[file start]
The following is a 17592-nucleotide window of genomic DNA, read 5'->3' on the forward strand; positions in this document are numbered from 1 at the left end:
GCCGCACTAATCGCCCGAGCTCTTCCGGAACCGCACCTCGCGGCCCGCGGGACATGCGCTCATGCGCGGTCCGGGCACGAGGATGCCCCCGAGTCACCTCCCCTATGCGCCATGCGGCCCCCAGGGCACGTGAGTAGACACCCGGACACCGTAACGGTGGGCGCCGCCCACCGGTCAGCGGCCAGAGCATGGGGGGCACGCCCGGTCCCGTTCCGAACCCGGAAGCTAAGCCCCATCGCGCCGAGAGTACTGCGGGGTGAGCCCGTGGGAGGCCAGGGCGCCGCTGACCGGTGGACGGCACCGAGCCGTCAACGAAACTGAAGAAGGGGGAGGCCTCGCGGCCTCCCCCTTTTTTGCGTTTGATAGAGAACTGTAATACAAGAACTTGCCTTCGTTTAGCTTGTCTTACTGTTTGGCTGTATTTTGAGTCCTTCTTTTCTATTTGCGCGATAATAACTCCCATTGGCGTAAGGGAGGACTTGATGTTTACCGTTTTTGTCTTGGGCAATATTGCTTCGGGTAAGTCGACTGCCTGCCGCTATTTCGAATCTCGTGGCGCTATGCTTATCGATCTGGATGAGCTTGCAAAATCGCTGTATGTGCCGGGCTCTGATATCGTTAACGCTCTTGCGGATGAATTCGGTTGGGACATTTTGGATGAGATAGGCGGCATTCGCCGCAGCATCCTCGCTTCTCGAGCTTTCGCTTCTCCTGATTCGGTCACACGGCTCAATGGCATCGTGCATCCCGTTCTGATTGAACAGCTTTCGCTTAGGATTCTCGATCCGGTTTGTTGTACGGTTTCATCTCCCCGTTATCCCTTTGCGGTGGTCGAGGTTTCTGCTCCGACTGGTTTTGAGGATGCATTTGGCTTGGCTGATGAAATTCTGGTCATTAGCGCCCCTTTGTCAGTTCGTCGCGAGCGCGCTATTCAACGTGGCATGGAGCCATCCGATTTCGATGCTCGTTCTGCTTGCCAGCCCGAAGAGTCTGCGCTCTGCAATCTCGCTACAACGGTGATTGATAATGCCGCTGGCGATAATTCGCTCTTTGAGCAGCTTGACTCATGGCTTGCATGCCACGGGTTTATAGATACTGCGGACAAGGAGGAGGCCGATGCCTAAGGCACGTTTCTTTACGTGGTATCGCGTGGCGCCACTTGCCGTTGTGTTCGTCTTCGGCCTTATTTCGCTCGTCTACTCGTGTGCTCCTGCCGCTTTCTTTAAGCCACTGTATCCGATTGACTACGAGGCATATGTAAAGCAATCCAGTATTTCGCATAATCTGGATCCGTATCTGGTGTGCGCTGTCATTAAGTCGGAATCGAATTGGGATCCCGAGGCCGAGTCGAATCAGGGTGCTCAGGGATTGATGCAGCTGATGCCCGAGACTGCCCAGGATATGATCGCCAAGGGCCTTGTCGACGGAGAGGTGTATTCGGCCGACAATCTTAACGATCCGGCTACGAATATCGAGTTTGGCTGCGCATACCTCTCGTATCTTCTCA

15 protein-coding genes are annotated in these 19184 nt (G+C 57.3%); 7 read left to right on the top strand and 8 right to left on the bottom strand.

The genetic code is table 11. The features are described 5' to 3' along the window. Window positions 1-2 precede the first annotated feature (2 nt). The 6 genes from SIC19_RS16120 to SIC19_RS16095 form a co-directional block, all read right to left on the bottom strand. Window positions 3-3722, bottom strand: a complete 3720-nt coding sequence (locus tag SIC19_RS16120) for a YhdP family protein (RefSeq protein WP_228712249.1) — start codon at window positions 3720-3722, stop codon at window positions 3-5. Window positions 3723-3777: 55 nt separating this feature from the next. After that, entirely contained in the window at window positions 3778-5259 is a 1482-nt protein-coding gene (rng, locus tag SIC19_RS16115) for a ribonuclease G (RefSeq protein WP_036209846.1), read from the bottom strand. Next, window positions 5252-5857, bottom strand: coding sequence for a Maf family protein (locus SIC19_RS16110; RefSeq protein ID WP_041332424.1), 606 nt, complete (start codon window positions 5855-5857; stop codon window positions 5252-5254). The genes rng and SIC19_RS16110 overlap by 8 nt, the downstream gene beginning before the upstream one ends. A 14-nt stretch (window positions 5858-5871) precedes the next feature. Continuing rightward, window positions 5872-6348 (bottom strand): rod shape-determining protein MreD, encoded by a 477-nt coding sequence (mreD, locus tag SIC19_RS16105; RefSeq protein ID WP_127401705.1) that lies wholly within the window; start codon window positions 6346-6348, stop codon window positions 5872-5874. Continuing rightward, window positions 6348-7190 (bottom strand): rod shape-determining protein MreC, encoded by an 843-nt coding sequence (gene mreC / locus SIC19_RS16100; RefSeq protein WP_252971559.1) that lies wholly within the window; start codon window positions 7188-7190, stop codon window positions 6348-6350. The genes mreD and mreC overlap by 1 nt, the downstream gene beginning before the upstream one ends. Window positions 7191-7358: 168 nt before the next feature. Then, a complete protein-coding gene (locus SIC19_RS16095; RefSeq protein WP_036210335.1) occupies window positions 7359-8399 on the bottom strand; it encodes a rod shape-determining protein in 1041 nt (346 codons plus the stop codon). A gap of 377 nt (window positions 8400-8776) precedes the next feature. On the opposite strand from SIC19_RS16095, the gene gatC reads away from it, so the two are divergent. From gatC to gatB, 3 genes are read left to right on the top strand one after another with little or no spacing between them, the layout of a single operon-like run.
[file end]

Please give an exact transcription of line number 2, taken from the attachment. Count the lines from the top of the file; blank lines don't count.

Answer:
GCCGCACTAATCGCCCGAGCTCTTCCGGAACCGCACCTCGCGGCCCGCGGGACATGCGCTCATGCGCGGTCCGGGCACGAGGATGCCCCCGAGTCACCTCCCCTATGCGCCATGCGGCCCCCAGGGCACGTGAGTAGACACCCGGACACCGTAACGGTGGGCGCCGCCCACCGGTCAGCGGCCAGAGCATGGGGGGCACGCCCGGTCCCGTTCCGAACCCGGAAGCTAAGCCCCATCGCGCCGAGAGTACTGCGGGGTGAGCCCGTGGGAGGCCAGGGCGCCGCTGACCGGTGGACGGCACCGAGCCGTCAACGAAACTGAAGAAGGGGGAGGCCTCGCGGCCTCCCCCTTTTTTGCGTTTGATAGAGAACTGTAATACAAGAACTTGCCTTCGTTTAGCTTGTCTTACTGTTTGGCTGTATTTTGAGTCCTTCTTTTCTATTTGCGCGATAATAACTCCCATTGGCGTAAGGGAGGACTTGATGTTTACCGTTTTTGTCTTGGGCAATATTGCTTCGGGTAAGTCGACTGCCTGCCGCTATTTCGAATCTCGTGGCGCTATGCTTATCGATCTGGATGAGCTTGCAAAATCGCTGTATGTGCCGGGCTCTGATATCGTTAACGCTCTTGCGGATGAATTCGGTTGGGACATTTTGGATGAGATAGGCGGCATTCGCCGCAGCATCCTCGCTTCTCGAGCTTTCGCTTCTCCTGATTCGGTCACACGGCTCAATGGCATCGTGCATCCCGTTCTGATTGAACAGCTTTCGCTTAGGATTCTCGATCCGGTTTGTTGTACGGTTTCATCTCCCCGTTATCCCTTTGCGGTGGTCGAGGTTTCTGCTCCGACTGGTTTTGAGGATGCATTTGGCTTGGCTGATGAAATTCTGGTCATTAGCGCCCCTTTGTCAGTTCGTCGCGAGCGCGCTATTCAACGTGGCATGGAGCCATCCGATTTCGATGCTCGTTCTGCTTGCCAGCCCGAAGAGTCTGCGCTCTGCAATCTCGCTACAACGGTGATTGATAATGCCGCTGGCGATAATTCGCTCTTTGAGCAGCTTGACTCATGGCTTGCATGCCACGGGTTTATAGATACTGCGGACAAGGAGGAGGCCGATGCCTAAGGCACGTTTCTTTACGTGGTATCGCGTGGCGCCACTTGCCGTTGTGTTCGTCTTCGGCCTTATTTCGCTCGTCTACTCGTGTGCTCCTGCCGCTTTCTTTAAGCCACTGTATCCGATTGACTACGAGGCATATGTAAAGCAATCCAGTATTTCGCATAATCTGGATCCGTATCTGGTGTGCGCTGTCATTAAGTCGGAATCGAATTGGGATCCCGAGGCCGAGTCGAATCAGGGTGCTCAGGGATTGATGCAGCTGATGCCCGAGACTGCCCAGGATATGATCGCCAAGGGCCTTGTCGACGGAGAGGTGTATTCGGCCGACAATCTTAACGATCCGGCTACGAATATCGAGTTTGGCTGCGCATACCTCTCGTATCTTCTCA